Additionally, at light or no loads the converter in regulated mode will periodically reach its duty cycle low limit. By automatically dropping into low current mode, the converter stops switching and reduces current consumption to a minimum while still remaining active (see Figure 3).
In the main mode of operation, active regulated mode, output voltage remains stable within 3 V ±100 mV. Also note that the typical transition voltage changes as the energy in the cell is depleted (see Figure 4).
Smart battery management
Rechargeable batteries require careful monitoring and charging control within set limits to ensure safe usage and optimum operating life. Different battery chemistries have different voltage thresholds to which they can be safely charged and discharged.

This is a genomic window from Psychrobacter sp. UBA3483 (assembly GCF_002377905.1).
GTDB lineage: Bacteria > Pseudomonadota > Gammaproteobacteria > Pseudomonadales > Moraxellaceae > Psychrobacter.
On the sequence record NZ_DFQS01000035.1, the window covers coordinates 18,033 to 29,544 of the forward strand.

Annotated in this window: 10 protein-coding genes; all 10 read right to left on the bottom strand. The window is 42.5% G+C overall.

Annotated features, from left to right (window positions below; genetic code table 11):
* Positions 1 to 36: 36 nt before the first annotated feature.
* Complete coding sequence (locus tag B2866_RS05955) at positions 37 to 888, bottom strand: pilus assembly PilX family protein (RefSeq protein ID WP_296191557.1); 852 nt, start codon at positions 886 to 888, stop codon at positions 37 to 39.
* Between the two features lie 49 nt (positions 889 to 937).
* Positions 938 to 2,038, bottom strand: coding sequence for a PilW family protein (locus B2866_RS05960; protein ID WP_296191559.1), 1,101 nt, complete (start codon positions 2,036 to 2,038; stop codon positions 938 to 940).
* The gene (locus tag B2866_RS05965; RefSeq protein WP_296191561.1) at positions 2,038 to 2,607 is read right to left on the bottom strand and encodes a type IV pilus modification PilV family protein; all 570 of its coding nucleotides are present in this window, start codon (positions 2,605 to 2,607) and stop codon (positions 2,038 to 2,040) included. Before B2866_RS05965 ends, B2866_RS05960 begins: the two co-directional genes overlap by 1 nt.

The ATtiny43U’s firmware can monitor the battery voltage using the built-in Analog-to-Digital Converter (ADC) and decide when to put itself in stop mode, thus thoroughly draining disposable batteries while ensuring the maximum life of rechargeable cells over multiple recharging cycles.
While automatically shutting down an MCU protects rechargeable cells, an abrupt loss of power may not be acceptable from an application perspective. For example, shutting a camera down suddenly will leave the lens exposed and vulnerable. Using the ADC to measure the battery voltage at regular time intervals gives the application a chance to place devices into a safe configuration before shutdown.
More power-saving techniques